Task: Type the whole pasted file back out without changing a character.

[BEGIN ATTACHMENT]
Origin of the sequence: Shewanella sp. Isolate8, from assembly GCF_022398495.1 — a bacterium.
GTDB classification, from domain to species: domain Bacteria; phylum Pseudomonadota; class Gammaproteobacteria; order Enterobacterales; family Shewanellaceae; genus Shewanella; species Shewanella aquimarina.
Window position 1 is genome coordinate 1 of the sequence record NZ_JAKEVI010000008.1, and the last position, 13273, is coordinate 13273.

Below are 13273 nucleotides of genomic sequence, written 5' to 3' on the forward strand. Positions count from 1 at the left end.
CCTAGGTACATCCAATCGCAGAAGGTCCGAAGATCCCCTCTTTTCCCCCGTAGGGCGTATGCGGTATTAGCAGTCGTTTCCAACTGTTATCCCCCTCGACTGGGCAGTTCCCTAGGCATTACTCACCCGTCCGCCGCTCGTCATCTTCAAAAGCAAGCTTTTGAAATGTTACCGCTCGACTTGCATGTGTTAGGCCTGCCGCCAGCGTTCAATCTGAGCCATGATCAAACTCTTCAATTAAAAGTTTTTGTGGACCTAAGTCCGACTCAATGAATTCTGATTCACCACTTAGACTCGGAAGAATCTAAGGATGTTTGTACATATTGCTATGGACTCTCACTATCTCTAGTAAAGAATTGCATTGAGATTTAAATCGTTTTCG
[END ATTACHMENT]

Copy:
Origin of the sequence: Shewanella sp. Isolate8, from assembly GCF_022398495.1 — a bacterium.
GTDB classification, from domain to species: domain Bacteria; phylum Pseudomonadota; class Gammaproteobacteria; order Enterobacterales; family Shewanellaceae; genus Shewanella; species Shewanella aquimarina.
Window position 1 is genome coordinate 1 of the sequence record NZ_JAKEVI010000008.1, and the last position, 13273, is coordinate 13273.

Below are 13273 nucleotides of genomic sequence, written 5' to 3' on the forward strand. Positions count from 1 at the left end.
CCTAGGTACATCCAATCGCAGAAGGTCCGAAGATCCCCTCTTTTCCCCCGTAGGGCGTATGCGGTATTAGCAGTCGTTTCCAACTGTTATCCCCCTCGACTGGGCAGTTCCCTAGGCATTACTCACCCGTCCGCCGCTCGTCATCTTCAAAAGCAAGCTTTTGAAATGTTACCGCTCGACTTGCATGTGTTAGGCCTGCCGCCAGCGTTCAATCTGAGCCATGATCAAACTCTTCAATTAAAAGTTTTTGTGGACCTAAGTCCGACTCAATGAATTCTGATTCACCACTTAGACTCGGAAGAATCTAAGGATGTTTGTACATATTGCTATGGACTCTCACTATCTCTAGTAAAGAATTGCATTGAGATTTAAATCGTTTTCG